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The Living God


War had engulfed the whole world. The imposter Imperor ruling in Hub was the tool of the paranoid and almighty sorcerer Xinixo, who wielded the combined power of thousands of sorcerer slaves. And yet, despite his seeming omnipotence, the pathetic few who resisted him were still at liberty, even making a little progress. Xinixo‘s prime foe, Rap of Krasnegar, had rallied troll sorcerers to the cause and was about to try enlisting the incomprehensible elves. Fortunately for his sanity, he did not know that his daughter Kadie had been carried off by goblin invaders, or that his son Gath was heading for stark Nordland to deal with the fearsome jotnar. Or that his wife, Inos, was in Guwash, negotiating with gnomes. Shandie, the rightful Imperor, was with her, unaware that his wife, Impress Eshiala, believed him dead and had fled with Signifer Ylo, that notorious rake. And none of them knew about the sorcerers of Thume, especially the rebel pixie girl, Thaïle, who chafed against the secret binding of a thousand years. But the odds were still impossible and Longday was fast approaching. The sorcerers of the world foretold blood on Longday.

Sample Chapter

The ancient house was hot in the summer night, holding the heat of the day behind windows long sealed. Its many rooms and corridors were stuffy and airless, smelling again of dust as they had before the visitors had come. They had all gone now, the visitors. The people had departed, lords and ladies, maidservants and manservants. Fireplaces had cooled, doors had been locked again, stillness had returned. For barely half a year the house had been a dwelling and now it was a tomb once more, a monument to its own long past.

The old woman wandered the halls and passageways, needing no more light than the beams of summer moonlight angling down from dusty casements. The Voices were upset tonight and her antique bones could not rest.

"What ails, Ghosts?" she called. "Why do you fret?"

No words answered. No wind rattled and wailed tonight, but the little creaks and groans told how the old house was cooling after the long, hot day, and in those tiny sounds she heard the Voices complaining.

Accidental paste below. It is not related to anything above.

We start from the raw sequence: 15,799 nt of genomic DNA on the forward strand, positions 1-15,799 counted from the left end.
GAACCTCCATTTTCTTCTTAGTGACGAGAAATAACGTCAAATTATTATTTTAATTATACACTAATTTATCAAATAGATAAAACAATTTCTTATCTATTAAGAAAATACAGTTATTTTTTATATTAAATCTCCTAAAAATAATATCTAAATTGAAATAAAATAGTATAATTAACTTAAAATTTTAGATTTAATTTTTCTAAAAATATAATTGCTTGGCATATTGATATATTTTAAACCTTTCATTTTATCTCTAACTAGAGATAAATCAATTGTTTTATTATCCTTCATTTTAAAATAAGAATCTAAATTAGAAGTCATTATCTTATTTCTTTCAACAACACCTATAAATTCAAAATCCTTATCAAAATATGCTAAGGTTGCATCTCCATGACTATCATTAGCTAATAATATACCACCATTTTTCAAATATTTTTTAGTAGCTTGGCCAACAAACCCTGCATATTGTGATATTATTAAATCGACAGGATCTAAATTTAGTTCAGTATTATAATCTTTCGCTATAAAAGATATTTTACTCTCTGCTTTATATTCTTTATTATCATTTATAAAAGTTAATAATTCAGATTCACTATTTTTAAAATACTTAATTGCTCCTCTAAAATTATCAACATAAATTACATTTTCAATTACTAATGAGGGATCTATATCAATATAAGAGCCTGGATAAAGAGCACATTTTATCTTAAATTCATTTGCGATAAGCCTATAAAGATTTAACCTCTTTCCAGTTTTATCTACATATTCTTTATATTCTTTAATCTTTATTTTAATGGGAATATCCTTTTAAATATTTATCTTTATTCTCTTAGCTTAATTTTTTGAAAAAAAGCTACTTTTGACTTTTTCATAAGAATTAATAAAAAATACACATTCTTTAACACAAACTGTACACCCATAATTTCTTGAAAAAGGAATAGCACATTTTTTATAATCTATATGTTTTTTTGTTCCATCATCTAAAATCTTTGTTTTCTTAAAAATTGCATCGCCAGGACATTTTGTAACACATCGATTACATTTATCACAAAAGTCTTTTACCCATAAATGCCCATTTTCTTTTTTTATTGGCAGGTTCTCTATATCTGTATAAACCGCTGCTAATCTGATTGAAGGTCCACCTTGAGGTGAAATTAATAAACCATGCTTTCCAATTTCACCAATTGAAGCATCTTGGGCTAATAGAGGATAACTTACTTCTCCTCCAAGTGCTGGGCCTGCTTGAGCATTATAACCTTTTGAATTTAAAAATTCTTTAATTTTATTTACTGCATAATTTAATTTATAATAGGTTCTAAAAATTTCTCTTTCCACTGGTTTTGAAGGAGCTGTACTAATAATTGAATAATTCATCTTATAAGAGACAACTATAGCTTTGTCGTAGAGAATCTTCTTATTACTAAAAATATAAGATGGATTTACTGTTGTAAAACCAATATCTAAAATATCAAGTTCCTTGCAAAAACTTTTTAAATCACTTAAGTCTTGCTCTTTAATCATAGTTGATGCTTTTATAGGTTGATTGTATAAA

"I do not understand!" she cried. "Speak louder."

Pale blue light made angular puddles on the floors. Rafters settled, beams creaked.

Again she called out. "He is gone. He stole away his lady, as you said he would. He took her away, and her child, also. They escaped. The others have departed. Those who came later asking questions have departed, too. There is only me. What ails, Ghosts? You can speak now."

Clicks and creaks and tappings...

"Danger? Is that it, then? He is in danger, or his lady? Speak louder. The child? Her child? What is her child to him?"

The old woman stood in darkness beside a patch of moonlight, her head cocked, straining to hear.

"What danger? That one they called Centurion? He is the danger? The one I shut in the cellar? I never trusted that one. Yes, you told me to beware of that one. Nasty, violent man. Shut him up in the cellar, we did, and let them escape."

Tap. Creak.

Suddenly she cackled shrilly.

"Child? Another child? Well, that‘s different, isn‘t it? That‘s what love brings, isn‘t it, children?"

Chortling, she turned and wandered back the way she had come, slippers shuffling on the threadbare rugs.

"Nothing you can do about it, Ghosts. Nothing I can do. They‘re far away now, Ghosts. Have to handle the danger by themselves, won‘t they?" She chuckled hoarsely. "Another child! Well, what would you expect?" Floorboards creaked as she shuffled to the stairs.

"Going to be a problem, that one, isn‘t it?" she muttered.